Wrecking Crew '98
In Wrecking Crew '98, Mario comes back to the Mushroom Kingdom from one his quests and discovers that it is overrun with many of Bowser's new fortresses. Foreman Spike also makes a reappearance, this time helping Bowser. The result of all this construction is a withering Mushroom Kingdom, so Mario uses his hammer to destroy all the fortresses and save the land from Bowser once again.
Unlike in the first game, Mario can hinder his opponent's progress by raining panels on them. To clear the stage, Mario must demolish blocks or arrange three consecutive panels vertically or horizontally. If four or more panels are aligned, Mario can rain panels onto his opponent. If he clears the field, he receives a Mushroom, boosting his offensive combos toward his enemy.
Super Mario series
Super Mario Bros.
Super Mario Bros. Special
Super Mario Bros.: The Lost Levels
Super Mario Bros. 2
Super Mario Bros. 3
Super Mario World
Super Mario 64 / Super Mario 64 DS
Super Mario Sunshine
New Super Mario Bros.
Super Mario Galaxy
New Super Mario Bros. Wii
Super Mario Galaxy 2
Super Mario 3D Land
New Super Mario Bros. 2
New Super Mario Bros. U
Super Mario 3D World
Super Mario Land series
In Super Mario Land, Mario travels to Sarasaland to rescue the land's princess Daisy from the alien Tatanga. Mario's powers in the game are limited to Superball Mario, in which he can shoot balls that ricochet off walls, as well as the Marine Pop, a submarine, and the Sky Pop, a helicopter, each in a special scrolling stage. When he rescues Princess Daisy, Mario is kissed by her, and the two fly off in a spaceship.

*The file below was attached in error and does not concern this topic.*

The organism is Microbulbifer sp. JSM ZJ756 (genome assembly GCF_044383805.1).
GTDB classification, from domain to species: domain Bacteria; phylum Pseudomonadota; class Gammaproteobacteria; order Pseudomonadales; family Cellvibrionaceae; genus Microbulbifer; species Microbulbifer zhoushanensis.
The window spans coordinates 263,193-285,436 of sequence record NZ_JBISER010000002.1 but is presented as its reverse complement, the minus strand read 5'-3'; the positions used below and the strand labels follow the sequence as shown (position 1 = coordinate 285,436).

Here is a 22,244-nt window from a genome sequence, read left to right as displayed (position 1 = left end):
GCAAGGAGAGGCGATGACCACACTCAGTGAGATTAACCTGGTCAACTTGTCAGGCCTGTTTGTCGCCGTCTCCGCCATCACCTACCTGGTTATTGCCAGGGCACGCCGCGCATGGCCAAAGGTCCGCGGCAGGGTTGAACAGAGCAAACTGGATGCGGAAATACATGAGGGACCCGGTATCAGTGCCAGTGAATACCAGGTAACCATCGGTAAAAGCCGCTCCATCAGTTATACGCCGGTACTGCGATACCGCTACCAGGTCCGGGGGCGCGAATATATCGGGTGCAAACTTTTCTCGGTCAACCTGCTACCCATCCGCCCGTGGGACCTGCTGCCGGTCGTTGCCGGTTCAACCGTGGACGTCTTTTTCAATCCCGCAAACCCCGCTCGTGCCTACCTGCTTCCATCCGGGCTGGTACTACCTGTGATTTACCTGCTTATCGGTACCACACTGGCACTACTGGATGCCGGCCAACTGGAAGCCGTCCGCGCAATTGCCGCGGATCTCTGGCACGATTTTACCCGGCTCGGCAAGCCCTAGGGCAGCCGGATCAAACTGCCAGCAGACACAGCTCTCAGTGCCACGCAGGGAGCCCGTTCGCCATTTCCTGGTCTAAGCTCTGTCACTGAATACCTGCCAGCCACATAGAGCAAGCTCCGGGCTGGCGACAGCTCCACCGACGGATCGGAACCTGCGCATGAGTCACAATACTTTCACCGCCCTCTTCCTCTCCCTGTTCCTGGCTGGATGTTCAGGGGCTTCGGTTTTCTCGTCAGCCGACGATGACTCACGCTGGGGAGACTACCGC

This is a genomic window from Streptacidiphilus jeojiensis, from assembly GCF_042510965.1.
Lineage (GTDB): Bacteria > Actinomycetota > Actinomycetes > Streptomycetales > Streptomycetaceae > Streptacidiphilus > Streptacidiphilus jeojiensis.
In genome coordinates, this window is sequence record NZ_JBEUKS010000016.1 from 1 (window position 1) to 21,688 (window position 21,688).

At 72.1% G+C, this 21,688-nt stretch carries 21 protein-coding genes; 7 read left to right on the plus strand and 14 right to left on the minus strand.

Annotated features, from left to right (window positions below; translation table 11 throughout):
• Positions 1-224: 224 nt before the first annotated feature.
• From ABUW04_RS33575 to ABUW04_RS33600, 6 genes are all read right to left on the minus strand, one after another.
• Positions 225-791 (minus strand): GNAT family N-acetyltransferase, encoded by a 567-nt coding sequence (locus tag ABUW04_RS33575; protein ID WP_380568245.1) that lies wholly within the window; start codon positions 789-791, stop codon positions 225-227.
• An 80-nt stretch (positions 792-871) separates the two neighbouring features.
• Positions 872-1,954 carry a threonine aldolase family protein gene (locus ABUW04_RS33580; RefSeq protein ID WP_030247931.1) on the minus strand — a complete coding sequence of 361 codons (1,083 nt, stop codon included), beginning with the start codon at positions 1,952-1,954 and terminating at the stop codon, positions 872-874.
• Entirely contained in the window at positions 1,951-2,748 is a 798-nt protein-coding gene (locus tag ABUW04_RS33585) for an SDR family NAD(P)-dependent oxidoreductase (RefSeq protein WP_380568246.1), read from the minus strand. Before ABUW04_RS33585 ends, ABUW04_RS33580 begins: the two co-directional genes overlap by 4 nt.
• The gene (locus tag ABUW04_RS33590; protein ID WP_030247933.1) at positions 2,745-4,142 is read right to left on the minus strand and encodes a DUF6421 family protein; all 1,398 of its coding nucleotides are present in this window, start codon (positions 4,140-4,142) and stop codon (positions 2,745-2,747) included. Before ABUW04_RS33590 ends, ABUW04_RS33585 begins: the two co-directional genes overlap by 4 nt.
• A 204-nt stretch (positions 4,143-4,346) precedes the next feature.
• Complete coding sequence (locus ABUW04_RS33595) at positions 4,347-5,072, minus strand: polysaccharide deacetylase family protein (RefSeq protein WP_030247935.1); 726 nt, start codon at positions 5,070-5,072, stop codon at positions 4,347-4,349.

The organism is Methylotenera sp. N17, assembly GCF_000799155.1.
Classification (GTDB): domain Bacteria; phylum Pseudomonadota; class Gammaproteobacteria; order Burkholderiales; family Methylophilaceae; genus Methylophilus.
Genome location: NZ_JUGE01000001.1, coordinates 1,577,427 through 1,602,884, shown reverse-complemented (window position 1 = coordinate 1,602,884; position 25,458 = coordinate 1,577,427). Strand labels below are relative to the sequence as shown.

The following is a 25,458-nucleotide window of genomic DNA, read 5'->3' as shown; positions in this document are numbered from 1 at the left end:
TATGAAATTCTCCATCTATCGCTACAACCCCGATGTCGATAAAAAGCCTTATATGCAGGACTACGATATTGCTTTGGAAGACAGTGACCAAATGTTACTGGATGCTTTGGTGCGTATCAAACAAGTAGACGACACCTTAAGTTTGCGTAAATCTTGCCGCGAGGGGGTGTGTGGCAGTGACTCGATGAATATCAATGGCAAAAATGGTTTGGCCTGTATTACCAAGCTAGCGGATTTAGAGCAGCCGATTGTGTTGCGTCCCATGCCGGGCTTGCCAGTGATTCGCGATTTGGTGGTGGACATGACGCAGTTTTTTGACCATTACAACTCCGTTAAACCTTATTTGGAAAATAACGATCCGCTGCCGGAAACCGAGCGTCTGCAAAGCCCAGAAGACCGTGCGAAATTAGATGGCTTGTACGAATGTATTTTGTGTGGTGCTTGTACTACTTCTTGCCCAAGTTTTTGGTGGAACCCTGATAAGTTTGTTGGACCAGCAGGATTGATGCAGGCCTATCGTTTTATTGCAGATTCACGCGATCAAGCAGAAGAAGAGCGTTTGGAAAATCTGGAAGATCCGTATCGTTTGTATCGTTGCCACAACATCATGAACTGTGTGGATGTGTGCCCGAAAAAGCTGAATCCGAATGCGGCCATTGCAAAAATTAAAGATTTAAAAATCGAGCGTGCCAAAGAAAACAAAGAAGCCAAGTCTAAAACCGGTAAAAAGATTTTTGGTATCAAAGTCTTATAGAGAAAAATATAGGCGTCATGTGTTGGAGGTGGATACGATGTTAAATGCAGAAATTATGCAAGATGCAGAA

Super Mario Land 2: 6 Golden Coins introduces a new antagonist to Mario named Wario. Wario usurps Mario's Castle while Mario rescues Princess Daisy in Sarasaland (the events of Super Mario Land). The player's objective here is to regain control of Mario's castle, now known as Wario's Castle. Mario gains more powerups this time, including a Fire Flower and the Carrot. The Fire form has a slightly different appearance; Mario wears a small feather on his hat. the carrot transforms Mario into Rabbit Mario, which allows him to slow his descent or have him hover. When Mario encounters several enemies and bosses by traveling through zones rather than worlds. When he finally reaches Wario, Wario attempts to use powerups, transforming him into Fire Wario and Rabbit Wario, but Mario eventually prevails and takes his castle back.
Although Wario Land: Super Mario Land 3's title has Mario's name in it, Wario is the protagonist of this game. Mario is mentioned as one of Wario's motivations to go on a treasure hunt in the game's manual. Mario himself makes a small appearance at the end of the game; he steals a Princess Peach statue from Wario.
In the Mario cartoons produced by DIC Entertainment, Mario and Luigi are shown to be plumbers from Brooklyn. According to the first two animated series, Mario and Luigi arrived in the Mushroom Kingdom while out on a house call; they are shown working on a bathtub in an old woman's house when they are suddenly sucked down the drain, transporting them to the Mushroom Kingdom, where they save Princess Toadstool from King Koopa for the first time. The series depicts Mario as the pasta-loving older brother of Luigi.
The Super Mario Bros. Super Show!
The Super Mario Bros. Super Show! shows both Mario and Luigi's lives in the real world and their lives in the Mushroom Kingdom, through both live-action and animated episodes. In the live-action portion of the show, Mario and Luigi are plumbers living in Brooklyn, working from Mario Bros. Plumbing, their basement workshop doubling as their home. They are shown as being financially unsuccessful, barely being able to get by; in some segments Mario is shown to have disdain for his life; in the episode "Baby Mario Love" Mario is shown complaining about his life being dull, not having any glitz or glamour.
In the animated segments, Mario and Luigi are traveling across the Mushroom Land with Toad and Princess Toadstool, searching for anyone or anything that can both rid the kingdom of King Koopa and send Mario and Luigi back home to Brooklyn. According to the first episode, "The Bird! The Bird!", they begin their quest shortly after Mario and Luigi have saved Princess Toadstool after arriving in the Mushroom Kingdom.